The Giant Galapagos Land Tortoise is a dull brown colour. They can weigh up to 400 pounds (180 kilograms) and can be up to 4 feet in length (1.2 metres). They don’t have any teeth, instead they have a serrated jaw line with which they bite their food. Their jaws are covered by a horny beak (like a bird) and their large fleshy tongue is used to manipulate and pulp their food before swallowing.
These giant tortoises inhabit the Galapagos Islands, situated in the Pacific Ocean, 900km south west of Ecuador, South America. These islands have limited vegetation due to the continuous volcanic activity.
The Giant Galapagos Tortoises are herbivorous and will eat grasses, shrubs, flowers, leaf litter and cactus. They will also eat carrion when vegetation is scarce.
The Giant Galapagos Tortoise will reach sexual maturity at around 25 years of age when in captivity, however in the wild it can take more than 40 years. Their mating season is from January to June and females will dig a shallow hole in which they may lay 10-20 billiard ball sized eggs. These are covered over and hatch 6-8 months later. The Galapagos Tortoise has a life span of at least 150 years. It is even thought that they may live up to 200 years of age!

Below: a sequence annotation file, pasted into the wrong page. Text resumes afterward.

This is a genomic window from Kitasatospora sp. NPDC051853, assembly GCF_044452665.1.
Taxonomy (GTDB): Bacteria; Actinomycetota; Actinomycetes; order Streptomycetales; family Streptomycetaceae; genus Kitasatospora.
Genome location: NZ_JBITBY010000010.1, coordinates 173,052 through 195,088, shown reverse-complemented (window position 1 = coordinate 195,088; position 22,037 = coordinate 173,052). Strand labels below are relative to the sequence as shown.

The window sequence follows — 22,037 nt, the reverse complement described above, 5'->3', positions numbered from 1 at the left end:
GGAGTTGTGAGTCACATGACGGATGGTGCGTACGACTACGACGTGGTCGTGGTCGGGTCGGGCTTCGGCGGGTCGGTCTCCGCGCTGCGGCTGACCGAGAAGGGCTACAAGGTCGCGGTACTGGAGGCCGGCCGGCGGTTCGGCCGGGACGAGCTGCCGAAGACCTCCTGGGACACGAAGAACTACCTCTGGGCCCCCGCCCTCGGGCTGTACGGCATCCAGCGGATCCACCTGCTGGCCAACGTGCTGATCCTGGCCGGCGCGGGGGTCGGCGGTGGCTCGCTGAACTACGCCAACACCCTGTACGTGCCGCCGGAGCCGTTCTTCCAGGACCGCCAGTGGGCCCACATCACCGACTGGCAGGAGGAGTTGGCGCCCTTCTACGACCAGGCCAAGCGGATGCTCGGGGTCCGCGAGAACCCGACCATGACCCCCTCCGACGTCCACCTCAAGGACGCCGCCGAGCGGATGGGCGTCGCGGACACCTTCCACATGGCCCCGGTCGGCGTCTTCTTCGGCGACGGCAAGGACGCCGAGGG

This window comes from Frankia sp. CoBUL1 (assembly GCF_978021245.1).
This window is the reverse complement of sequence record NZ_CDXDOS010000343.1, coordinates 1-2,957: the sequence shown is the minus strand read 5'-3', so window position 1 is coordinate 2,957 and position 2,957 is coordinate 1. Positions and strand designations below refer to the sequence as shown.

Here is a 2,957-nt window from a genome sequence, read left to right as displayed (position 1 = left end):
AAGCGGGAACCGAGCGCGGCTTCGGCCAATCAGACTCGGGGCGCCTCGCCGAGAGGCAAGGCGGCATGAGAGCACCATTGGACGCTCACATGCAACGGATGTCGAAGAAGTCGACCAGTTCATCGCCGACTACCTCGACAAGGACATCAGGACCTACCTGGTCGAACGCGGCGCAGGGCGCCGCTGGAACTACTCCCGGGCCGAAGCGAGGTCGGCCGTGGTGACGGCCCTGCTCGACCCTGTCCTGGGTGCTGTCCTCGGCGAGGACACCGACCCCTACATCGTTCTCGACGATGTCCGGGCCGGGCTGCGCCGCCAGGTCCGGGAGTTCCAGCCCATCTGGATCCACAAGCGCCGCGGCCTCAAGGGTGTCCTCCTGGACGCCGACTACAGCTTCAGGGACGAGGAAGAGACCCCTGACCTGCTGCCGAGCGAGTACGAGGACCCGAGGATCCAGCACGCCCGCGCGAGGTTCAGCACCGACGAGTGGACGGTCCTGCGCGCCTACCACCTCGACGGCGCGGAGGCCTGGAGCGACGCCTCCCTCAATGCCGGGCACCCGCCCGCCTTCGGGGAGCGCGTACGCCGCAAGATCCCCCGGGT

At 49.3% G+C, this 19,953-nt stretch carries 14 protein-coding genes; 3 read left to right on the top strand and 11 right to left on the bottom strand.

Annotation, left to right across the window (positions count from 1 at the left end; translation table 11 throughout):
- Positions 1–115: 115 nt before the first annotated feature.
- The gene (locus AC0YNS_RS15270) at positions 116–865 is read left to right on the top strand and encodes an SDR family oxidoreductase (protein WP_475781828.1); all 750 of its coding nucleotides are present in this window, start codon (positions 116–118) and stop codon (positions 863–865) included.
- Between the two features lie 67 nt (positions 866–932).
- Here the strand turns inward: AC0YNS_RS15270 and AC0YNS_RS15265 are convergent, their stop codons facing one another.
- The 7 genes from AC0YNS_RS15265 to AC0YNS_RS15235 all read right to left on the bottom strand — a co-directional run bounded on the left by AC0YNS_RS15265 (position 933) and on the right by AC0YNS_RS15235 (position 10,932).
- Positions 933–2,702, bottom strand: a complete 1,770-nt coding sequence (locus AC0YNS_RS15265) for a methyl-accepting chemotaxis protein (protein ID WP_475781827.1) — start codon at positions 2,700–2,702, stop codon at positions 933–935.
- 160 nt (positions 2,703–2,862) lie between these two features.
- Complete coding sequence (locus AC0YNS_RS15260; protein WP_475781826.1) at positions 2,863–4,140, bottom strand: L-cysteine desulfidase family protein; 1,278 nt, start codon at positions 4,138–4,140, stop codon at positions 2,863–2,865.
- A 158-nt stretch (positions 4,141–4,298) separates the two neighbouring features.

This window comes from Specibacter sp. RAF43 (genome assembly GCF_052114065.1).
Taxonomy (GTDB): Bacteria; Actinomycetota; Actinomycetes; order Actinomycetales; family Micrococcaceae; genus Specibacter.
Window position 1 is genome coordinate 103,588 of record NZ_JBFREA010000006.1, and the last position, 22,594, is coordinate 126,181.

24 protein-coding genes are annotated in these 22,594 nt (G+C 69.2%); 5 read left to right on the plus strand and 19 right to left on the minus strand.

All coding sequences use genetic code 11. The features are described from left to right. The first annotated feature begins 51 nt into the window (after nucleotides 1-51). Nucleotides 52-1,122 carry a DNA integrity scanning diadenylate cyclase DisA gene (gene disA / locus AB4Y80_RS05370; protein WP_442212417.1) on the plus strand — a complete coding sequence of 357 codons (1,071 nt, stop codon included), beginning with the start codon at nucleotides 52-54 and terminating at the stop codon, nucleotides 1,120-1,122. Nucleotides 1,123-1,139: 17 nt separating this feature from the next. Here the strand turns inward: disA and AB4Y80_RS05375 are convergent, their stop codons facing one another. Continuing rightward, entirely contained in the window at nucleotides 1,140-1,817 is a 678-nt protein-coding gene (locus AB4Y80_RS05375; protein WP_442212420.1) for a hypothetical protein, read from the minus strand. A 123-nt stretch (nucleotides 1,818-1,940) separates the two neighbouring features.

During the 1800’s sailors collected the tortoises for fresh meat while on their long voyages. There are only about 15,000 tortoises left in the Galapagos and 3 of the original 14 subspecies are now extinct. Today they are classed as an endangered species. Giant Galapagos Tortoises are now protected on all the islands they inhabit.